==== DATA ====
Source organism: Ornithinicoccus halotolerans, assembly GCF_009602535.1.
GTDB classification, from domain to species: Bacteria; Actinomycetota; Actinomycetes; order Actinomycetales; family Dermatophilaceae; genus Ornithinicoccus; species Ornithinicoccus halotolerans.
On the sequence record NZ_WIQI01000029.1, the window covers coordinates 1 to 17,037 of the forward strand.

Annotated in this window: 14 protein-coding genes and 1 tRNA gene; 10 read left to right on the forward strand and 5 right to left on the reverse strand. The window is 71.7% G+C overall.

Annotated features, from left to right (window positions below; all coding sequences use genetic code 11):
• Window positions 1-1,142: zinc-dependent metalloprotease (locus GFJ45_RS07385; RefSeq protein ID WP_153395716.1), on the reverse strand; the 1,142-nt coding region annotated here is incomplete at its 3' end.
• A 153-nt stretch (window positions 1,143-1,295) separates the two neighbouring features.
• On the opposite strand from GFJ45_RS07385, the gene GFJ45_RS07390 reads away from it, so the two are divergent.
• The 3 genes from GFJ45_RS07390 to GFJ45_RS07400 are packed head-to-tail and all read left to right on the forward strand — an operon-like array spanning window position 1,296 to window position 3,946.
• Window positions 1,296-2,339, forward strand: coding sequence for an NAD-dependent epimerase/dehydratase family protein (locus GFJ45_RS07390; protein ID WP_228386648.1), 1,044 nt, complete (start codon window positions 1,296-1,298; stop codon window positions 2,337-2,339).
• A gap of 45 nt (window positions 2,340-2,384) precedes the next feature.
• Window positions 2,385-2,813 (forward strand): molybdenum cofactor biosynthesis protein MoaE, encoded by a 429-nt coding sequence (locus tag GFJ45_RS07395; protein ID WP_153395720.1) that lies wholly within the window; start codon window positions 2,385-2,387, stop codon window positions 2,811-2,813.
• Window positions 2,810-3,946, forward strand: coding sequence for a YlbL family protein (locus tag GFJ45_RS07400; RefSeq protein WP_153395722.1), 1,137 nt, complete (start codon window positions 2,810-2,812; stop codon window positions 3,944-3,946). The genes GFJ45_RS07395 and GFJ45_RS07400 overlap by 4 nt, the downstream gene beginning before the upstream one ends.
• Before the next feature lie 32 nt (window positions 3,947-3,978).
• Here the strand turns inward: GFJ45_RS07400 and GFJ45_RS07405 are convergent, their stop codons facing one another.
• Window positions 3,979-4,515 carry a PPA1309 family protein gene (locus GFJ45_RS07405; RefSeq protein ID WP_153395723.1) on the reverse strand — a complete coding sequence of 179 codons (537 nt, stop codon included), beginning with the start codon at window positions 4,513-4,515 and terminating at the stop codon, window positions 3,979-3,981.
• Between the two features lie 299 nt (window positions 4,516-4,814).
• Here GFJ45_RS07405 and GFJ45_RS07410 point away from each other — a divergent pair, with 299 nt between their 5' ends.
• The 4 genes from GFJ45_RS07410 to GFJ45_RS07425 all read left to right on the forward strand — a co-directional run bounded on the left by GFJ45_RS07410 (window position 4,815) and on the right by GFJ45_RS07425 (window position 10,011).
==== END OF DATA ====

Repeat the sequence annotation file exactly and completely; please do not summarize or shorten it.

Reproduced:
Source organism: Ornithinicoccus halotolerans, assembly GCF_009602535.1.
GTDB classification, from domain to species: Bacteria; Actinomycetota; Actinomycetes; order Actinomycetales; family Dermatophilaceae; genus Ornithinicoccus; species Ornithinicoccus halotolerans.
On the sequence record NZ_WIQI01000029.1, the window covers coordinates 1 to 17,037 of the forward strand.

Annotated in this window: 14 protein-coding genes and 1 tRNA gene; 10 read left to right on the forward strand and 5 right to left on the reverse strand. The window is 71.7% G+C overall.

Annotated features, from left to right (window positions below; all coding sequences use genetic code 11):
• Window positions 1-1,142: zinc-dependent metalloprotease (locus GFJ45_RS07385; RefSeq protein ID WP_153395716.1), on the reverse strand; the 1,142-nt coding region annotated here is incomplete at its 3' end.
• A 153-nt stretch (window positions 1,143-1,295) separates the two neighbouring features.
• On the opposite strand from GFJ45_RS07385, the gene GFJ45_RS07390 reads away from it, so the two are divergent.
• The 3 genes from GFJ45_RS07390 to GFJ45_RS07400 are packed head-to-tail and all read left to right on the forward strand — an operon-like array spanning window position 1,296 to window position 3,946.
• Window positions 1,296-2,339, forward strand: coding sequence for an NAD-dependent epimerase/dehydratase family protein (locus GFJ45_RS07390; protein ID WP_228386648.1), 1,044 nt, complete (start codon window positions 1,296-1,298; stop codon window positions 2,337-2,339).
• A gap of 45 nt (window positions 2,340-2,384) precedes the next feature.
• Window positions 2,385-2,813 (forward strand): molybdenum cofactor biosynthesis protein MoaE, encoded by a 429-nt coding sequence (locus tag GFJ45_RS07395; protein ID WP_153395720.1) that lies wholly within the window; start codon window positions 2,385-2,387, stop codon window positions 2,811-2,813.
• Window positions 2,810-3,946, forward strand: coding sequence for a YlbL family protein (locus tag GFJ45_RS07400; RefSeq protein WP_153395722.1), 1,137 nt, complete (start codon window positions 2,810-2,812; stop codon window positions 3,944-3,946). The genes GFJ45_RS07395 and GFJ45_RS07400 overlap by 4 nt, the downstream gene beginning before the upstream one ends.
• Before the next feature lie 32 nt (window positions 3,947-3,978).
• Here the strand turns inward: GFJ45_RS07400 and GFJ45_RS07405 are convergent, their stop codons facing one another.
• Window positions 3,979-4,515 carry a PPA1309 family protein gene (locus GFJ45_RS07405; RefSeq protein ID WP_153395723.1) on the reverse strand — a complete coding sequence of 179 codons (537 nt, stop codon included), beginning with the start codon at window positions 4,513-4,515 and terminating at the stop codon, window positions 3,979-3,981.
• Between the two features lie 299 nt (window positions 4,516-4,814).
• Here GFJ45_RS07405 and GFJ45_RS07410 point away from each other — a divergent pair, with 299 nt between their 5' ends.
• The 4 genes from GFJ45_RS07410 to GFJ45_RS07425 all read left to right on the forward strand — a co-directional run bounded on the left by GFJ45_RS07410 (window position 4,815) and on the right by GFJ45_RS07425 (window position 10,011).